I’ve always known of Sega’s cult classic rail shooter series Panzer Dragoon, but have never had the opportunity to play them myself. With the recent news that the next Panzer Dragoon game is coming to VR this year, it was the perfect time for Panzer Dragoon: Remake to surprise release on the Nintendo Switch eShop. Coming into the series fresh, it’s clear why the series is so beloved. Fans of the series will appreciate this faithful remake of the original Panzer Dragoon with updated visuals, unfortunately, the less enthusiastic will be turned off by the abysmal price-to-game-length ratio and lack of modern features.
Dodging enemies is typically much easier than targeting them, and the game incentives the player to kill everything by rewarding a number of continues at the end of each chapter based on the percentage of enemies killed. The goal isn’t to survive each chapter and kill the boss, but rather to clear every enemy that appears. Like Pokemon Snap, it can take multiple attempts to learn the patterns of all the enemies and which type of attack (rapid-fire or charged shot) kills them. It’s a lot of fun to learn the levels and master them.
Panzer Dragoon has some decent world-building for such a short game, and I’d love to see where the sequels take it. The post-apocalyptic world mixes fantasy and industrial aesthetics for some really memorable levels. Each chapter represents a completely different biome and I enjoyed each one more than the last.
Keeping It Classic
The remake offers two control schemes: Classic and Modern. With Classic, moving and aiming are tied to the same control stick. This makes dodging attacks exceptionally difficult when trying to line up shots. The Modern setup, while much harder to get the hang of, allows moving and aiming separately. It’s the ideal way to play the game and a welcomed improvement.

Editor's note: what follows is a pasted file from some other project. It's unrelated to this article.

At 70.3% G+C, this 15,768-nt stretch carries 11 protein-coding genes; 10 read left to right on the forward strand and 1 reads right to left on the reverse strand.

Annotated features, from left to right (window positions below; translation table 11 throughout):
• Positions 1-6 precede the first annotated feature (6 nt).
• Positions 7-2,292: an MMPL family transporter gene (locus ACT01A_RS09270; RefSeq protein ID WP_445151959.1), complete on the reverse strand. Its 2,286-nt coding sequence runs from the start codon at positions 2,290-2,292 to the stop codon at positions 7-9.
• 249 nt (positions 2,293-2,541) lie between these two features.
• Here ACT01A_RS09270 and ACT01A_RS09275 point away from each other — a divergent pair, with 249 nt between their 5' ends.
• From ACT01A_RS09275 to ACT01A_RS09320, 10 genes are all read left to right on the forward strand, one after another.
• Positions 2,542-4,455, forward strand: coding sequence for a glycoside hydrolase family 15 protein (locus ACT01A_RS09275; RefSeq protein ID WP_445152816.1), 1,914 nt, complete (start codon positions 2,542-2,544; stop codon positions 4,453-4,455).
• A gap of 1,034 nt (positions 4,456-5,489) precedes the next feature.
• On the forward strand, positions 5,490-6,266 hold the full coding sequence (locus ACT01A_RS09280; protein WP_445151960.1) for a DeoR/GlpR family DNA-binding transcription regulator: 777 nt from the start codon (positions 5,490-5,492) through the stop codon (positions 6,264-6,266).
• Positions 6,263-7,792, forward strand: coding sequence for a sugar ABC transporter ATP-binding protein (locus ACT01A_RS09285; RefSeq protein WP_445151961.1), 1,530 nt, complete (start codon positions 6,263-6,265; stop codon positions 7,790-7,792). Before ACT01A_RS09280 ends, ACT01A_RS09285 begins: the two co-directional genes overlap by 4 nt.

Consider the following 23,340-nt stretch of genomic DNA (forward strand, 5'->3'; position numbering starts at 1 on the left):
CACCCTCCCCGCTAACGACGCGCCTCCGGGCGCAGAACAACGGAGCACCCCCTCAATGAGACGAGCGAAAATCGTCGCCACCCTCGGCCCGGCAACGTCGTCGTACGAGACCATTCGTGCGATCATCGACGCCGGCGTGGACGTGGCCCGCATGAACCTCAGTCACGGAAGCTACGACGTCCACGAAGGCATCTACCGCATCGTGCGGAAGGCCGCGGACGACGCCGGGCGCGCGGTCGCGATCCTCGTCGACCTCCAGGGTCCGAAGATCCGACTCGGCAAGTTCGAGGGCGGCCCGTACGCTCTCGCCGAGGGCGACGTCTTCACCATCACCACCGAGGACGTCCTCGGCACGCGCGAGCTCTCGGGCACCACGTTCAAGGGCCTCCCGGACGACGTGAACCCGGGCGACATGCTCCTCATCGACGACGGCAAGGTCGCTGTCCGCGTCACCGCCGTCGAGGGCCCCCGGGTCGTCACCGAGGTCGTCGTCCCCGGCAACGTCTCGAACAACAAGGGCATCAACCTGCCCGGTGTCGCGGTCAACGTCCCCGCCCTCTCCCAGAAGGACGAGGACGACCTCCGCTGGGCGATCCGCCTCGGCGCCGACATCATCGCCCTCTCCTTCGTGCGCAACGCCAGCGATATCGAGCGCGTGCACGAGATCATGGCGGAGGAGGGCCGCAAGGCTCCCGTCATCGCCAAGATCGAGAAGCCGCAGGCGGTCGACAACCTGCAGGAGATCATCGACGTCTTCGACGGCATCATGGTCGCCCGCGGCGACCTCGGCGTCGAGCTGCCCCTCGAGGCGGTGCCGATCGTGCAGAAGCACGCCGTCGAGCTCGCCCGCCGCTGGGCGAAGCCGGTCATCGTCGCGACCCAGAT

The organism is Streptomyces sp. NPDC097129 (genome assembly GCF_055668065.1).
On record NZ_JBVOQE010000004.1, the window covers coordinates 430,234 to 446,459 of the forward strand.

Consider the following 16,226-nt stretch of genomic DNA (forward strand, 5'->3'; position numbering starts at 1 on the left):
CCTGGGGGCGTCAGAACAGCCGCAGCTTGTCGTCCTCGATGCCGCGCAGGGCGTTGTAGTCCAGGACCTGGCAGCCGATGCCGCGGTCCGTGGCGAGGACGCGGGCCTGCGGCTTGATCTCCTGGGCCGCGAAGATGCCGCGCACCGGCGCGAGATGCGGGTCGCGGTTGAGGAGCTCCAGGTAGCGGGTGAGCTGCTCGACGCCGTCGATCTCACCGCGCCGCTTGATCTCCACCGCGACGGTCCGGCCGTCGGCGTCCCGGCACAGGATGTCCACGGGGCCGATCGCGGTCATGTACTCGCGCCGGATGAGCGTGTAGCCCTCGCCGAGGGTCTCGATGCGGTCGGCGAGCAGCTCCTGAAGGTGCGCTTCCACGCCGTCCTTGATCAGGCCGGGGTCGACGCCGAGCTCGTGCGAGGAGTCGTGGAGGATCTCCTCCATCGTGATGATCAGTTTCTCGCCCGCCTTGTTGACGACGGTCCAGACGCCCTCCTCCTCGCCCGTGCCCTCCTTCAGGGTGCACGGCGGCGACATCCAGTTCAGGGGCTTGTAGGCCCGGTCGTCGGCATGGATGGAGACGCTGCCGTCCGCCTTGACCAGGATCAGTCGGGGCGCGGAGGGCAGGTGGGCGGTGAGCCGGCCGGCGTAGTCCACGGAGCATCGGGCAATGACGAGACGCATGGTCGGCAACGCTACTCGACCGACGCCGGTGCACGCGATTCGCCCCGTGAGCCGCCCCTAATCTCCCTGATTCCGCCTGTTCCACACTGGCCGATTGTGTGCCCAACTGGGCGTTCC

That’s where the modernization begins and ends, unfortunately. The targeting reticle is a relic of early 3D video game design: four concentric boxes outline the trajectory of your fire. It’s distracting, difficult to aim, and I would have really appreciated an option for an updated targeting reticle.
There is no tutorial whatsoever. Not that the controls are complicated, but I didn’t even realize the shot could be charged until the second chapter. A few words on screen in the first chapter would have solved this problem, and I would have liked to be given the choice to switch to the modern control scheme without having to dig into the menus to discover it even existed.
On normal difficulty, only one continue is available if you die, with additional continues earned based on your percentage of enemies cleared in each level. Game over means starting back at chapter one. This holdover from the arcade era may be true to the original Panzer Dragoon, but really has no place in games today. The game would have been more accessible with a way to turn off continues. That said, the easy difficulty setting is a perfectly manageable way to experience the game without risking that dreaded game over.
The graphics are certainly updated, but I hesitate to call the visuals modern. The skyboxes look great and the variety of environments in each of the 7 chapters are varied and interesting, but to me, Panzer Dragoon: Remake looks like a PS3 game at best.
The game length vs. value is a whole can of worms I’d rather not open, but in this case, it’s pretty unavoidable. Panzer Dragoon: Remake takes about an hour to play all the way through. There are three difficult settings, and the hard setting is HARD, so I would imagine most players would need a few retries to get through it, but the entirety of the content can be experienced in one hour.
The game is also $25. I’m not making a judgement on the value of the game, but I can say for certain that that price tag is sure to turn off players who do not have nostalgia for the series. Making a game for the fans isn’t inherently wrong, but with the first new addition to the series in almost 20 years coming soon, it would certainly be nice to attract some new fans, too.
Having never experienced the series before, I had a lot of fun in my short time with the game (I played through all three difficulties to the end in about four hours). I’m looking forward to the eventual release of Panzer Dragoon II: remake, though I hope the next remake adds some of the quality of life features this remake was missing.
A Switch review copy of Panzer Dragoon: Remake was provided to TheGamer for this review. Panzer Dragoon: Remake is available now on Nintendo Switch
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